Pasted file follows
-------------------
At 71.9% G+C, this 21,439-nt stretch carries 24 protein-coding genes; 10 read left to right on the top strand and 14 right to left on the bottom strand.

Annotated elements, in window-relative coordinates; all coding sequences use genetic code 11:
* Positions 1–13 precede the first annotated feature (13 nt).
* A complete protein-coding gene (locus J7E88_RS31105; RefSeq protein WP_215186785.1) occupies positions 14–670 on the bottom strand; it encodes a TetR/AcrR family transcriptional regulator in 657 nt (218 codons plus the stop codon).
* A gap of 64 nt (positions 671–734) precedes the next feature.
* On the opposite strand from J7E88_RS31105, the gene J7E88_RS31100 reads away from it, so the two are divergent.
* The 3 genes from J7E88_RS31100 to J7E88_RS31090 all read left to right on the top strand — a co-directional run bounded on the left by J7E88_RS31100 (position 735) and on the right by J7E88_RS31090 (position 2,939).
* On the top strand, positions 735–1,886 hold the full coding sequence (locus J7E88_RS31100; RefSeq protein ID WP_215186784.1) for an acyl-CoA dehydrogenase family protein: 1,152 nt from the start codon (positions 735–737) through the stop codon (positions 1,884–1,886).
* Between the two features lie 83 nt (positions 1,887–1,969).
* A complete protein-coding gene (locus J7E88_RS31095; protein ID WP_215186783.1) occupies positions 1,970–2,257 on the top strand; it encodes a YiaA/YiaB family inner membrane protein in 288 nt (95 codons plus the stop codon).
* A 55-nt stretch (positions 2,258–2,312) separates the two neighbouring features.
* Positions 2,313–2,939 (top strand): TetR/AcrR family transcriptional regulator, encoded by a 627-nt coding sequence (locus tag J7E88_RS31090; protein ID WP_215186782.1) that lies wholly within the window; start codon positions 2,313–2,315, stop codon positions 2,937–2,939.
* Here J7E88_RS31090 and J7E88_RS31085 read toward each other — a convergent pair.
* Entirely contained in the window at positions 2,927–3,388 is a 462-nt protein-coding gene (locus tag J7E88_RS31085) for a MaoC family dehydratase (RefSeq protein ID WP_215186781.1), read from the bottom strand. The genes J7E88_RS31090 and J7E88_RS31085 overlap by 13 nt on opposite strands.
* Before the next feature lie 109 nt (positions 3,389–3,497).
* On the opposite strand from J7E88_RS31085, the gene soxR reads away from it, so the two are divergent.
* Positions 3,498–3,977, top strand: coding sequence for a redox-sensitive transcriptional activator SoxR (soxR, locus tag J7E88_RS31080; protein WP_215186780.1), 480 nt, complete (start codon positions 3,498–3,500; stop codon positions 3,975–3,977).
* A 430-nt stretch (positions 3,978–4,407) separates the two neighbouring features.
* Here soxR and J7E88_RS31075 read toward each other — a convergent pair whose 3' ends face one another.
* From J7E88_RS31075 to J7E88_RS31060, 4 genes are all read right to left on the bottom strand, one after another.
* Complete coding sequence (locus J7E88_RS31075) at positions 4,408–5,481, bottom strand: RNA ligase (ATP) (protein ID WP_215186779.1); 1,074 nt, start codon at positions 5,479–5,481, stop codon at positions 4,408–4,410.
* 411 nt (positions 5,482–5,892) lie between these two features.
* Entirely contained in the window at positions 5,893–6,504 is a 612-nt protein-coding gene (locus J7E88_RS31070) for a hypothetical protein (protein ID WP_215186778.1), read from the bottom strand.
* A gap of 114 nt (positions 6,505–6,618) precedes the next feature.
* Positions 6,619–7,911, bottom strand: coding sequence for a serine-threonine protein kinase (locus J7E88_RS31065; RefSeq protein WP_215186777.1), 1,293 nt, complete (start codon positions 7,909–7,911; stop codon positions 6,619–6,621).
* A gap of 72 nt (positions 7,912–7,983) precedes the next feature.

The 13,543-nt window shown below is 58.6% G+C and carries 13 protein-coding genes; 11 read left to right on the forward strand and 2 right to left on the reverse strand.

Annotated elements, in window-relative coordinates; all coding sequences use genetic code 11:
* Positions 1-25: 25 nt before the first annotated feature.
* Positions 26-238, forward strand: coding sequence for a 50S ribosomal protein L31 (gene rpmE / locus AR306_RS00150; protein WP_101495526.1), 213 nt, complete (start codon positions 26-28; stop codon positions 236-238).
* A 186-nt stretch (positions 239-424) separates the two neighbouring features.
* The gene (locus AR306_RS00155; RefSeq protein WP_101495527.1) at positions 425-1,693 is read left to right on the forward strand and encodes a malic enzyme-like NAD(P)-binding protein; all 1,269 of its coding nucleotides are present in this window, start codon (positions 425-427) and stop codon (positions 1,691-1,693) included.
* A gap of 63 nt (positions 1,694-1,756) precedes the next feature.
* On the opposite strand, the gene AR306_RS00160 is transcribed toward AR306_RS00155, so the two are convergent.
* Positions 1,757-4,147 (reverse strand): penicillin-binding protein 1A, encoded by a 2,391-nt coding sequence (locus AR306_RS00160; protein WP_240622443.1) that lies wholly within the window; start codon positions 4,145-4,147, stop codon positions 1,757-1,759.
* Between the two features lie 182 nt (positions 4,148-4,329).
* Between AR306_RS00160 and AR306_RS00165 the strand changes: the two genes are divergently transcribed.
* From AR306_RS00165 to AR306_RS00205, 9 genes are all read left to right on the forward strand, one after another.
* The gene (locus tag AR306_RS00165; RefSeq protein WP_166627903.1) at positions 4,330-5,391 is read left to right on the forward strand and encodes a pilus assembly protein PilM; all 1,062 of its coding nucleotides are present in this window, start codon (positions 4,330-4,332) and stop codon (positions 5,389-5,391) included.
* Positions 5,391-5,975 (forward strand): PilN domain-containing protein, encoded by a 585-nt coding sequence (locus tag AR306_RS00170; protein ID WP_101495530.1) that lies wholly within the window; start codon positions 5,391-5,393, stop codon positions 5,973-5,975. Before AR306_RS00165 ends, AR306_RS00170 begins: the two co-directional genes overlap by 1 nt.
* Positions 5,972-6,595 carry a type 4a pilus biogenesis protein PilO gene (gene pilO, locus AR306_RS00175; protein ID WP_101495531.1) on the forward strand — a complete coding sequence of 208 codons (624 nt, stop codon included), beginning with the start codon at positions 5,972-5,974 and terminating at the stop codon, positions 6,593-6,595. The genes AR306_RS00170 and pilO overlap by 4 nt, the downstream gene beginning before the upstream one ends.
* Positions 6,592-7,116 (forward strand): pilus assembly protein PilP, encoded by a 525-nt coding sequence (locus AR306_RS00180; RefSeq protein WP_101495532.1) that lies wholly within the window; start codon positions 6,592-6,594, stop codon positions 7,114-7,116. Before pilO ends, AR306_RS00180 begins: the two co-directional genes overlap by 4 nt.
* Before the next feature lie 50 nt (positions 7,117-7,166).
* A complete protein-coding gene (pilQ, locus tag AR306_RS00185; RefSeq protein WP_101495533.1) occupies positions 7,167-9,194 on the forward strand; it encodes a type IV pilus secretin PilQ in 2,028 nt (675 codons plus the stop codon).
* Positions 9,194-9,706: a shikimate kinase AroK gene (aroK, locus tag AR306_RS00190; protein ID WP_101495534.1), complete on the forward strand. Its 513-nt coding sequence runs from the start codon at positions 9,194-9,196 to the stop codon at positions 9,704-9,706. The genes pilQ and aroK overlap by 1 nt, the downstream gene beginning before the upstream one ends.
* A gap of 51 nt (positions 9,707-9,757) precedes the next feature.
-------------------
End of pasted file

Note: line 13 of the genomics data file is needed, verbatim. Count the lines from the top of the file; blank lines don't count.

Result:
* Here J7E88_RS31090 and J7E88_RS31085 read toward each other — a convergent pair.